I used not to knit socks -- too fiddly, never fitted, and once I finished one I dreaded making another (or I'd end up with different lengths or odd shaping). But as I knit socks for Great Yarns, and then started making more socks for family members, and then even put my foot in my mouth and offered to write a tutorial on sock-knitting for 4realers, I realized how fun these little things could be! I started making some toe-up (and unventing my own cast-ons), some were cuff-down, some were patterned and some absolutely plain. I made some thick and some really, really thin.
I also quickly discovered that my absolute favorite way of knitting socks is two-at-a-time, toe-up on two circular needles. Sounds hard, but actually these go really quickly and the boring foot section (where you don't want to have too much as socks are USUALLY covered by shoes!) is done while you're determing real gauge and then fantasize about the leg section -- which WILL show.
So, here I am now -- a confirmed sock knitter. I am also one who loves to read about different ways of knitting them. And here's where I'm lucky. There are several books which have just come out that delve into the mystery of sock-knitting ... books like Getting Started Knitting Socks by Ann Budd, Knitting Circles Around Socks: Knit Two Socks at a Time on Circular Needles by Antje Gillingham, More Sensational Knitted Socks by Charlene Schurch, and 2-at-a-Time-Socks by Melissa Morgan-Oakes are just a few of the books that are worth reading and trying out their different techniques.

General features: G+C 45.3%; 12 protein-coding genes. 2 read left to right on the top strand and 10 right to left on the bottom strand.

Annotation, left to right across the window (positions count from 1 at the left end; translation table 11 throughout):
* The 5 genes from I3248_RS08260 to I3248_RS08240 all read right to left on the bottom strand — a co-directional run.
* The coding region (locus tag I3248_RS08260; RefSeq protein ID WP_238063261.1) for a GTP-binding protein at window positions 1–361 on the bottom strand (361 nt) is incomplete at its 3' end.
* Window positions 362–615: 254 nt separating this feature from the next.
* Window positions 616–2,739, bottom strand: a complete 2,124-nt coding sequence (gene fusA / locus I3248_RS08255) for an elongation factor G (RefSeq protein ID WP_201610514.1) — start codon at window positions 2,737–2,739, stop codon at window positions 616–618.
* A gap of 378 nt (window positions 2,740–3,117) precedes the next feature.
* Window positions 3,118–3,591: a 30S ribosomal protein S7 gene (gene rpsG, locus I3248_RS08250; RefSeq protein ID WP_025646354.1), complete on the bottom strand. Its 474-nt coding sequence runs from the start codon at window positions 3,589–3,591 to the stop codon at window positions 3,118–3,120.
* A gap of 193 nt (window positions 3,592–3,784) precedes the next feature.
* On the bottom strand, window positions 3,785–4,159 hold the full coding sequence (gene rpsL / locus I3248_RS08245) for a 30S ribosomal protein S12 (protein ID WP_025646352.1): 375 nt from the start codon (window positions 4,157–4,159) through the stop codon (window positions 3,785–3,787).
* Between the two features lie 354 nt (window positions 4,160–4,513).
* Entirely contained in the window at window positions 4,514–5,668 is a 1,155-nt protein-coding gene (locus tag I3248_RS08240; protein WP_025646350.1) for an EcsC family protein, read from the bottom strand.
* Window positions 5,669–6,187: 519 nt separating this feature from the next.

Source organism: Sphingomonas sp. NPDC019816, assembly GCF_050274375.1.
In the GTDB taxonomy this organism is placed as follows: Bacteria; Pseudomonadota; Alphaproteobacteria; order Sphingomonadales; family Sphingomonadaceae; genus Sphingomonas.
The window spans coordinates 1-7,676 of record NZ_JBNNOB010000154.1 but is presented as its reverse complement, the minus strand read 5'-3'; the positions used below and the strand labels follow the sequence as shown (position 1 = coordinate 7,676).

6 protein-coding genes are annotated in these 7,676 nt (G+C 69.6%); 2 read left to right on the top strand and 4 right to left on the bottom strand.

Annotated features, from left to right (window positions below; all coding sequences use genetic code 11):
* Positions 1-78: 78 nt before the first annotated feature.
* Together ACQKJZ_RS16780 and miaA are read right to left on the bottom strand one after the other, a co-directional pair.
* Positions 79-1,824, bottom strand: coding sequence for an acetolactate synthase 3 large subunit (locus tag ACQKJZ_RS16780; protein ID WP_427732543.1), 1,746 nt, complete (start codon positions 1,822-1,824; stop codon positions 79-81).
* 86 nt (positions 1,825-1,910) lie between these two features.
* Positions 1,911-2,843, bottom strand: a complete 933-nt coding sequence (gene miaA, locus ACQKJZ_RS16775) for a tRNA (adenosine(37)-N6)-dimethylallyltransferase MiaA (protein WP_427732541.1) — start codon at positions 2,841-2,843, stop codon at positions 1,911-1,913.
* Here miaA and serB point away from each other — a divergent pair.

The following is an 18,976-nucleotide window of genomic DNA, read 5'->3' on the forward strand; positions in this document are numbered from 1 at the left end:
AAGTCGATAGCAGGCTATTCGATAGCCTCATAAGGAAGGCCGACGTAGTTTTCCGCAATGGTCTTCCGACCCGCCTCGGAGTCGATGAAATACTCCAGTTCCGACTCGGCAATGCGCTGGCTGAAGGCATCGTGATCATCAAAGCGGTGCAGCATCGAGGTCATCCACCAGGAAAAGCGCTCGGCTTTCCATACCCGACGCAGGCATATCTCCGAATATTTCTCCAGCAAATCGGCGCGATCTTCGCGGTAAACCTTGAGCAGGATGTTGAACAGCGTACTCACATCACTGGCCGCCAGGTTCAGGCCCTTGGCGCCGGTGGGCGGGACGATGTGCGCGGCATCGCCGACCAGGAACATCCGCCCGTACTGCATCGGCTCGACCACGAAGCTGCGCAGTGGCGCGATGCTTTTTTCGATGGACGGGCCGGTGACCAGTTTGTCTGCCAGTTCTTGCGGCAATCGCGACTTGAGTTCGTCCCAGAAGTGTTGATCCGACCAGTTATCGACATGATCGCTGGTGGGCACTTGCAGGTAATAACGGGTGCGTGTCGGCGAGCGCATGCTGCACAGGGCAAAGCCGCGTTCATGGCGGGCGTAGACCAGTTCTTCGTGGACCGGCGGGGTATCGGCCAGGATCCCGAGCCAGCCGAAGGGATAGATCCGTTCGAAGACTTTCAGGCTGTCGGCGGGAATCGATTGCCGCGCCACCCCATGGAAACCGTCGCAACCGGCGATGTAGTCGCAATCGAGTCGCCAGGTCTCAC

But there's one that really stands out among the rest -- Cat Bordhi has done it again with her latest book, New Pathways for Sock Knitters: Book One. Coining a new word -- sockitecture -- Bordhi brings us a whole new look at socks, particularly the area of increasing usually known as the gusset. Through an odd happenstance, Bordhi created a sock where the triangle of increases to make the sock fit across the instep was all done on the inside of the foot ... AND THE SOCK FIT WONDERFULLY! She goes on to create 8 total socks patterns where these increases are placed in different areas of the foot, fit wonderfully and broaden the design possibilities immensely. These socks are gorgeous!
And I love the idea that the 8 "basic" patterns are all for baby socks, inspired by babies (including her new grandson) that Bordhi knows. Being baby socks, the stitches are fewer, the knitting goes faster and yet the knitter has learned a whole new technique for making socks! This is so cool! She shows how to incorporate these increases so as to position either color-work or lace designs within the socks; to incorporate the increases right into the sock itself so you don't have the dorky interrupt of the traditional gusset! Beauty!
Bordhi, by titling her new volume "Book One" promises to bring us at least 2 more sock volumes ... the next will be a collection "that mostly start at neither top nor toe, but somewhere in between."
Bordhi doesn't want the reader/knitter to just copy her socks -- she wants to lead you down new knitting pathways and I for one want to follow! This is truly knitting from the heart and I love it.